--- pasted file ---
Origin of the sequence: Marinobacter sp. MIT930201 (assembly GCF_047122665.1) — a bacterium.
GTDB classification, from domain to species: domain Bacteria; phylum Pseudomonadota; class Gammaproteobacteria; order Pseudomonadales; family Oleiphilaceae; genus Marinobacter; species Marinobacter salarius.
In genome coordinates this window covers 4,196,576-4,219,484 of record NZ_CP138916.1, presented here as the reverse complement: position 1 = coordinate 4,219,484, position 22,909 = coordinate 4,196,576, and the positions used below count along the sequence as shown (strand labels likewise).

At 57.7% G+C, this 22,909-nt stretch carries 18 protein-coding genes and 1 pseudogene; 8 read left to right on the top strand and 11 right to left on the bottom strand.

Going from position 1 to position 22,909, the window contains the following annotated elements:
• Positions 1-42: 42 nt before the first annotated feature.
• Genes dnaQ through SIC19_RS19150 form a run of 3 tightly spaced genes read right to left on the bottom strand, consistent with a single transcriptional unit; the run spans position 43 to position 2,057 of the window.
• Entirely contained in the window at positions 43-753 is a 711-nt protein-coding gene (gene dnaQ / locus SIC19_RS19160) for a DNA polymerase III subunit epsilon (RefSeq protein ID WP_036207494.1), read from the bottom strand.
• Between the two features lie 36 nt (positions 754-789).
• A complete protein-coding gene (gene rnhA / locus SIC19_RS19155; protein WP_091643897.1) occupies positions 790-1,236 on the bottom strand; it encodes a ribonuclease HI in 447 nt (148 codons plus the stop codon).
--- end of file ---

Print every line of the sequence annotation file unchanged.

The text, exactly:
Origin of the sequence: Marinobacter sp. MIT930201 (assembly GCF_047122665.1) — a bacterium.
GTDB classification, from domain to species: domain Bacteria; phylum Pseudomonadota; class Gammaproteobacteria; order Pseudomonadales; family Oleiphilaceae; genus Marinobacter; species Marinobacter salarius.
In genome coordinates this window covers 4,196,576-4,219,484 of record NZ_CP138916.1, presented here as the reverse complement: position 1 = coordinate 4,219,484, position 22,909 = coordinate 4,196,576, and the positions used below count along the sequence as shown (strand labels likewise).

At 57.7% G+C, this 22,909-nt stretch carries 18 protein-coding genes and 1 pseudogene; 8 read left to right on the top strand and 11 right to left on the bottom strand.

Going from position 1 to position 22,909, the window contains the following annotated elements:
• Positions 1-42: 42 nt before the first annotated feature.
• Genes dnaQ through SIC19_RS19150 form a run of 3 tightly spaced genes read right to left on the bottom strand, consistent with a single transcriptional unit; the run spans position 43 to position 2,057 of the window.
• Entirely contained in the window at positions 43-753 is a 711-nt protein-coding gene (gene dnaQ / locus SIC19_RS19160) for a DNA polymerase III subunit epsilon (RefSeq protein ID WP_036207494.1), read from the bottom strand.
• Between the two features lie 36 nt (positions 754-789).
• A complete protein-coding gene (gene rnhA / locus SIC19_RS19155; protein WP_091643897.1) occupies positions 790-1,236 on the bottom strand; it encodes a ribonuclease HI in 447 nt (148 codons plus the stop codon).